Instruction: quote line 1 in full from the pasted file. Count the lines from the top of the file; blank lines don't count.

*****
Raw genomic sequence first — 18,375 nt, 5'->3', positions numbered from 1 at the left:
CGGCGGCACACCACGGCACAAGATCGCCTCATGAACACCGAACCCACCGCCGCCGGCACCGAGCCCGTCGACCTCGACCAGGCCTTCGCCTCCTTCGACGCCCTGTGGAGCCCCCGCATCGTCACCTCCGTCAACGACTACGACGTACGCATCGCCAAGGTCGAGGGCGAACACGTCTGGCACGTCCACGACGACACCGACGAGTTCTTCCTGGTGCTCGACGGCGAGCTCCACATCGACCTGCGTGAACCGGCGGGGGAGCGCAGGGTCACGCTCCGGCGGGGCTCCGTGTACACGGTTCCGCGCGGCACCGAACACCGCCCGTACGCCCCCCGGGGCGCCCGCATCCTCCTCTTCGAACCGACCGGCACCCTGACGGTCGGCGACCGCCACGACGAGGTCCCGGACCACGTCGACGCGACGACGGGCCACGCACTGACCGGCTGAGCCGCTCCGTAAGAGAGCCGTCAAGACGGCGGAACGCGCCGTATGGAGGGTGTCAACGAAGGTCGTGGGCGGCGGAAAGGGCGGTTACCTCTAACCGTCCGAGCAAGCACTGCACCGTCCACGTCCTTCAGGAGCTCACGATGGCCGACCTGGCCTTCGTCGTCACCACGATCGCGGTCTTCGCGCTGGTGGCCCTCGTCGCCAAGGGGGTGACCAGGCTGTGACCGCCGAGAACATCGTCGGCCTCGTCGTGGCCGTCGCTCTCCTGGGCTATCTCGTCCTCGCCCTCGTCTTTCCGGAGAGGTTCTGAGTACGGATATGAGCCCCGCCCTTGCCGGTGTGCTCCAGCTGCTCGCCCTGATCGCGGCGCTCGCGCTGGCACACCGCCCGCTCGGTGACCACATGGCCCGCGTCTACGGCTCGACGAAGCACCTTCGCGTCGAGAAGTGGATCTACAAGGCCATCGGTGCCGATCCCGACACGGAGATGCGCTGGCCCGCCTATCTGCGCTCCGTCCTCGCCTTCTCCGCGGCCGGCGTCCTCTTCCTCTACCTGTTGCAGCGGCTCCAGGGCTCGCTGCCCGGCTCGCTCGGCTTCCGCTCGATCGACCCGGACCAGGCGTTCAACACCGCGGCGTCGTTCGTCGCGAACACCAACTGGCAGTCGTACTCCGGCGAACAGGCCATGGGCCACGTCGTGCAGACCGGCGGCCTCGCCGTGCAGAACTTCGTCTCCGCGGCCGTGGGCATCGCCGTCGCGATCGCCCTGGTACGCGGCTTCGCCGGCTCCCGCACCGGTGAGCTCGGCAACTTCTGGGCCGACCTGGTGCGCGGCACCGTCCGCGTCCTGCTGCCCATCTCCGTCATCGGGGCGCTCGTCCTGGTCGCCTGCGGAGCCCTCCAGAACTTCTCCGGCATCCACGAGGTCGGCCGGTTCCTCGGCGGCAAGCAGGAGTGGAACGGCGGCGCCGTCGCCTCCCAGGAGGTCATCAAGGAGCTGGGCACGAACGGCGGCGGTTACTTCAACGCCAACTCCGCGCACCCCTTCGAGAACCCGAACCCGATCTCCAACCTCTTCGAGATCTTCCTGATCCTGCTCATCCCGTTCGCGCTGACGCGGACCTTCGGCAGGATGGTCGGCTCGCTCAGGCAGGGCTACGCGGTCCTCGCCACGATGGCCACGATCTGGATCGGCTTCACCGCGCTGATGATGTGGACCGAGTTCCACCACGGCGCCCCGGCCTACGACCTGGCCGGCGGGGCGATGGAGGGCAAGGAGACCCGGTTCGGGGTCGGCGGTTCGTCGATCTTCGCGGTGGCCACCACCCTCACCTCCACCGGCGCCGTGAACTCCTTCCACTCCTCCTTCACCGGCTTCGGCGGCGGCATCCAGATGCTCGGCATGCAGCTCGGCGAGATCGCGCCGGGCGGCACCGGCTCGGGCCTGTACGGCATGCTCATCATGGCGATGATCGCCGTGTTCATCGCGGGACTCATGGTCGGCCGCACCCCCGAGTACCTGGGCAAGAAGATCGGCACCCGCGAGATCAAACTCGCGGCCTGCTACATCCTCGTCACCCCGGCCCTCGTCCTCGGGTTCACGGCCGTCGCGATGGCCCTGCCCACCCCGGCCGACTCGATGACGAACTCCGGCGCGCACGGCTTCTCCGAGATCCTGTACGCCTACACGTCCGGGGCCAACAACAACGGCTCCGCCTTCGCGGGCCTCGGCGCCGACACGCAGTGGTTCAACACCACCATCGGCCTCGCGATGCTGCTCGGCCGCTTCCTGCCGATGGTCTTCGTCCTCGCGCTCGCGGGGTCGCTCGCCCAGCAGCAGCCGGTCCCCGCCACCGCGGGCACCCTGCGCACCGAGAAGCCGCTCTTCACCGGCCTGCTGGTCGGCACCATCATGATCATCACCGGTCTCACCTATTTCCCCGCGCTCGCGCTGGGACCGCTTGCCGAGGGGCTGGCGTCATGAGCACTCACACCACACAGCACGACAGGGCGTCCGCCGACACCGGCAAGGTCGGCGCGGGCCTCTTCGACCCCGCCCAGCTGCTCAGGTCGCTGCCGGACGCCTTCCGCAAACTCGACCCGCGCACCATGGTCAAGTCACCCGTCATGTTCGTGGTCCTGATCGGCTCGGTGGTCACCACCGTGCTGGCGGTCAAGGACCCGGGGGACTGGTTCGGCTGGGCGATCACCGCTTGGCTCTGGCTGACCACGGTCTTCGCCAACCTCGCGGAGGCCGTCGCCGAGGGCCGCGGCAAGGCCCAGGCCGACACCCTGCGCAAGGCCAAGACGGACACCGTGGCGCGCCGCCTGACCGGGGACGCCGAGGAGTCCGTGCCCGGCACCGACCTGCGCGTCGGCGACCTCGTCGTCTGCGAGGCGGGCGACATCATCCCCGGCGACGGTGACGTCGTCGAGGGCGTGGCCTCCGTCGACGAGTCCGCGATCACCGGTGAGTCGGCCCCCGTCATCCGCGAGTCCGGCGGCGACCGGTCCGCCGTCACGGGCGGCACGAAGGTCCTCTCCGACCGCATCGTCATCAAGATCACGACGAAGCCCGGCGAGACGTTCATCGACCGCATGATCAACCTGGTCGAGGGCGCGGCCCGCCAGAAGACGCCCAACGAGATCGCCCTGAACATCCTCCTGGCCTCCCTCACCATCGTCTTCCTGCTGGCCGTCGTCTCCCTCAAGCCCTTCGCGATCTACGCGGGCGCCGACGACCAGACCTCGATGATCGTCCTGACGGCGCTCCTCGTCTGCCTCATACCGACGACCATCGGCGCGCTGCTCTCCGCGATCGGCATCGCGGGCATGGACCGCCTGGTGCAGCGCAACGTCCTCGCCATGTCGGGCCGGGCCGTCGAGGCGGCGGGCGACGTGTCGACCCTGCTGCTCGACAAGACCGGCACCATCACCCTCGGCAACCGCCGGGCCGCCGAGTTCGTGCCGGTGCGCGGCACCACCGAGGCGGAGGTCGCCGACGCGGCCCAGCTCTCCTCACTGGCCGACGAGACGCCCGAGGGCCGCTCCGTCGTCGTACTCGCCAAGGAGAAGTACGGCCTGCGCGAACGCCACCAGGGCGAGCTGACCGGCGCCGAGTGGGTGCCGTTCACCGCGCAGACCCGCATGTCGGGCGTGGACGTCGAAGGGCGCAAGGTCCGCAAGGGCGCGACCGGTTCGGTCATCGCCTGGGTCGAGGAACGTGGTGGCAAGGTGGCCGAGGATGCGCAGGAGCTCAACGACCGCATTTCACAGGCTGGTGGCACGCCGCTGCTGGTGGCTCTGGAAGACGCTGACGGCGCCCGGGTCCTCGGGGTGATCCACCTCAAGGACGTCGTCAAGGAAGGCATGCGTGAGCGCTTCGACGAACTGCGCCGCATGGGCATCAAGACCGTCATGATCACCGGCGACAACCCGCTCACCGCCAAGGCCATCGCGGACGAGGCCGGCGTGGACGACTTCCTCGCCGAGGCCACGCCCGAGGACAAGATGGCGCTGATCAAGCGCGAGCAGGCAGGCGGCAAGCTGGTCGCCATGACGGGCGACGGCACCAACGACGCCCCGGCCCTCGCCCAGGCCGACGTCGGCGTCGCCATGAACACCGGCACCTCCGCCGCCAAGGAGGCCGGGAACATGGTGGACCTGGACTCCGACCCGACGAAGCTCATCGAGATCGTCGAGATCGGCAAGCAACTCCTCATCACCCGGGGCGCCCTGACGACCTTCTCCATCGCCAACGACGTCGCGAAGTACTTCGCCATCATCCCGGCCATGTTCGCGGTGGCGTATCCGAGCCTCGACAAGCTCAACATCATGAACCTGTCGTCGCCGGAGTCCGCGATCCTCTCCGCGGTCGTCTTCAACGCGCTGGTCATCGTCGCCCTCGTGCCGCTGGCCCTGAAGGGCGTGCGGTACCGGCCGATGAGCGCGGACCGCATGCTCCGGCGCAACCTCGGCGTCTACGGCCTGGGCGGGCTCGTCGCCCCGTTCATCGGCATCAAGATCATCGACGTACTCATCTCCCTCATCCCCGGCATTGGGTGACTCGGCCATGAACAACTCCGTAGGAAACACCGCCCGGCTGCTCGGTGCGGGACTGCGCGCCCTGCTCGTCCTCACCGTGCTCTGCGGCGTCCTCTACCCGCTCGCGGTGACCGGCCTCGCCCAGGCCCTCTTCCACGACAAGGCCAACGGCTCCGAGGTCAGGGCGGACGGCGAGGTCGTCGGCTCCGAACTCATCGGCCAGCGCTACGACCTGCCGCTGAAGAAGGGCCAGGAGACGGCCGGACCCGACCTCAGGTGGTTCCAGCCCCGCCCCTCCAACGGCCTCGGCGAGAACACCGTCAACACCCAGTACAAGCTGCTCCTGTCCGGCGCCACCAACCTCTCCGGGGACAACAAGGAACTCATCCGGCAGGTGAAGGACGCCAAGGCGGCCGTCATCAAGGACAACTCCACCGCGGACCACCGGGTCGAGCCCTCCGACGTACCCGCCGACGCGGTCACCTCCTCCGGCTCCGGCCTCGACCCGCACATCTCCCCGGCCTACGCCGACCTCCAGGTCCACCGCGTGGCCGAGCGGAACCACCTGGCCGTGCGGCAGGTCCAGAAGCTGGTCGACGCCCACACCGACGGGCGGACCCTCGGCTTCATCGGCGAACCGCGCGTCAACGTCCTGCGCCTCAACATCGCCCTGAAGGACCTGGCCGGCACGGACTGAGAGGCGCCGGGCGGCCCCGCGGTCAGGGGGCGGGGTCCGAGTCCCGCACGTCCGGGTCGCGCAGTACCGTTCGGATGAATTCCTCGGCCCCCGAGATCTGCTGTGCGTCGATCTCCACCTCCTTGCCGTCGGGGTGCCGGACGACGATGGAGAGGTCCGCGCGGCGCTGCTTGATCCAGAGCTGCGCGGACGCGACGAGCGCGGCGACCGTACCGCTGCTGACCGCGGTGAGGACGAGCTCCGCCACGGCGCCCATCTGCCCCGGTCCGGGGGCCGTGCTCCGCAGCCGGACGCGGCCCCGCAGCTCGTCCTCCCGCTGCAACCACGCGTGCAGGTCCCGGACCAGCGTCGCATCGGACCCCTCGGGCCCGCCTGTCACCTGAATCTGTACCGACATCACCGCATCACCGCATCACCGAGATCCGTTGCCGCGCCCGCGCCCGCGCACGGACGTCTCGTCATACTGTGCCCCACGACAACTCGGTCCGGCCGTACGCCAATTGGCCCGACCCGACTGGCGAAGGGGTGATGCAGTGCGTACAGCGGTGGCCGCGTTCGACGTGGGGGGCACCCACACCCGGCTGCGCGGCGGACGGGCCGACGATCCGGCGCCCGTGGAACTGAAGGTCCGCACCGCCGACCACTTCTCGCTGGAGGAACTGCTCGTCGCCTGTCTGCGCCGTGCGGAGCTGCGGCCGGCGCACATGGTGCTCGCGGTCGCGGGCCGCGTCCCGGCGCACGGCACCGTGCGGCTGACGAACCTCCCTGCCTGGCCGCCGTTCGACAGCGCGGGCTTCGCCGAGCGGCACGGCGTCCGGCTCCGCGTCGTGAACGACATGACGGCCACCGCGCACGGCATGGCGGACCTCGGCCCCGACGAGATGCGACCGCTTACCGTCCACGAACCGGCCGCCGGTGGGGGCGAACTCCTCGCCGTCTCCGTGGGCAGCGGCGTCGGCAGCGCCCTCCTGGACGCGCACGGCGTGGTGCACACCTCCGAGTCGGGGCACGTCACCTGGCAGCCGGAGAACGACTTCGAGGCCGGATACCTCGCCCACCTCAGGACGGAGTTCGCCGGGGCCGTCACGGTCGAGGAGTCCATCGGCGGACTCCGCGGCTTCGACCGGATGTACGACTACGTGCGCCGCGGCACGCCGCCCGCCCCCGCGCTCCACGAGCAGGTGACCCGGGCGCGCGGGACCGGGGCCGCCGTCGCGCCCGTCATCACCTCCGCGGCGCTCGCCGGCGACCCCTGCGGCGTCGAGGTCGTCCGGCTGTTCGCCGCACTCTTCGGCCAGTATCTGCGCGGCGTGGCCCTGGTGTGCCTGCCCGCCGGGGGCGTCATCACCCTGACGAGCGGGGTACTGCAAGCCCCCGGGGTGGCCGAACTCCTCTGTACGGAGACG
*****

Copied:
Raw genomic sequence first — 18,375 nt, 5'->3', positions numbered from 1 at the left: